The objective of this study was to develop a multidomain model to identify key characteristics of the primary school environment associated with children’s physical activity (PA) during class-time.
Accelerometers were used to calculate time spent in moderate-to-vigorous physical activity during class-time (CMVPA) of 408 sixth-grade children (mean ± SD age 11.1 ± 0.43 years) attending 27 metropolitan primary schools in Perth Western Australia. Child and staff self-report instruments and a school physical environment scan administered by the research team were used to collect data about children and the class and school environments. Hierarchical modeling identified key variables associated with CMVPA.
The final multilevel model explained 49% of CMVPA. A physically active physical education (PE) coordinator, fitness sessions incorporated into PE sessions and either a trained PE specialist, classroom teacher or nobody coordinating PE in the school, rather than the deputy principal, were associated with higher CMVPA. The amount of grassed area per student and sporting apparatus on grass were also associated with higher CMVPA.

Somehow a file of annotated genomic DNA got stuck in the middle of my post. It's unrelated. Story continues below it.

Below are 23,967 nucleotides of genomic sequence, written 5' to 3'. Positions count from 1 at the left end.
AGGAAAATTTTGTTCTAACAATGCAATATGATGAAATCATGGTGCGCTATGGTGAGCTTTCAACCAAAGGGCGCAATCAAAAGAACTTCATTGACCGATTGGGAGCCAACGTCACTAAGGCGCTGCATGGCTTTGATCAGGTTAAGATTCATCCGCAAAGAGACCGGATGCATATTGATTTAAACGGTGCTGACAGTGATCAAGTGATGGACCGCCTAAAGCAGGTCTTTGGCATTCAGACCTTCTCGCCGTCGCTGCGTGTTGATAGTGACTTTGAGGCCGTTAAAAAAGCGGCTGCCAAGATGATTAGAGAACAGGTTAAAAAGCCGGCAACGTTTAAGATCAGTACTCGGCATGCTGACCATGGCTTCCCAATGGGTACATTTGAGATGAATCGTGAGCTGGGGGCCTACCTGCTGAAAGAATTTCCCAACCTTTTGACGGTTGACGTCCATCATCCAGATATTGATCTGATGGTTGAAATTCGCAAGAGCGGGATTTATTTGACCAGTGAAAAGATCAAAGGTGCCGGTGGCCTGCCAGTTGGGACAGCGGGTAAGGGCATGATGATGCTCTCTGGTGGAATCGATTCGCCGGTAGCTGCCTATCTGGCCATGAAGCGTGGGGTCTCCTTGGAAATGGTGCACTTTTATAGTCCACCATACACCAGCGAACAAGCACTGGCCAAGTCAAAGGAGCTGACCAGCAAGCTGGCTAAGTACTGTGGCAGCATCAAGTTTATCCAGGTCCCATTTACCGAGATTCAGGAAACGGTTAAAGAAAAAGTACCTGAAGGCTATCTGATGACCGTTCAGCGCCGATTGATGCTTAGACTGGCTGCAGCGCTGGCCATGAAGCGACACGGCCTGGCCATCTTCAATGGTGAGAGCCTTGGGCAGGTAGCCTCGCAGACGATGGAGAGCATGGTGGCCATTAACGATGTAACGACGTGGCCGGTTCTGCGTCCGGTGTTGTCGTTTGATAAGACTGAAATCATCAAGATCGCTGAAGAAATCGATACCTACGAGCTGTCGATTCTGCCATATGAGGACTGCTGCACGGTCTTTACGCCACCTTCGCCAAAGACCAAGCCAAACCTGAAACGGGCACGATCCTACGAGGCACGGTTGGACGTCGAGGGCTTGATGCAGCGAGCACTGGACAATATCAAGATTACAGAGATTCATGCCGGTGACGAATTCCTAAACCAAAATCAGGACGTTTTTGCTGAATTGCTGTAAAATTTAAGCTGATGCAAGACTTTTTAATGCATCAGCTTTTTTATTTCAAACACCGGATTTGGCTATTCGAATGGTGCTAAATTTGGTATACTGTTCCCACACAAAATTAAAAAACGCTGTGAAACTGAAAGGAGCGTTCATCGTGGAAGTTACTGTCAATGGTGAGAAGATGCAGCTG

These results highlight the relevance of the school’s sociocultural, policy and physical environments in supporting class-based PA. Interventions testing optimization of the school physical, sociocultural and policy environments to support physical activity are warranted.
Martin and Bremner are with the School of Population Health, The University of Western Australia, Crawley, Australia. Rosenberg is with the School of Sport Science, Exercise, and Health, University of Western Australia, Crawley, Australia. Salmon is with the School of Sport Science, Exercise, and Health, Deakin University, Burwood, Victoria, Australia. Giles-Corti is with The McCaughey Centre–VicHealth Centre for the Promotion of Mental Health and Community Wellbeing, School of Population Health, University of Melbourne, Australia.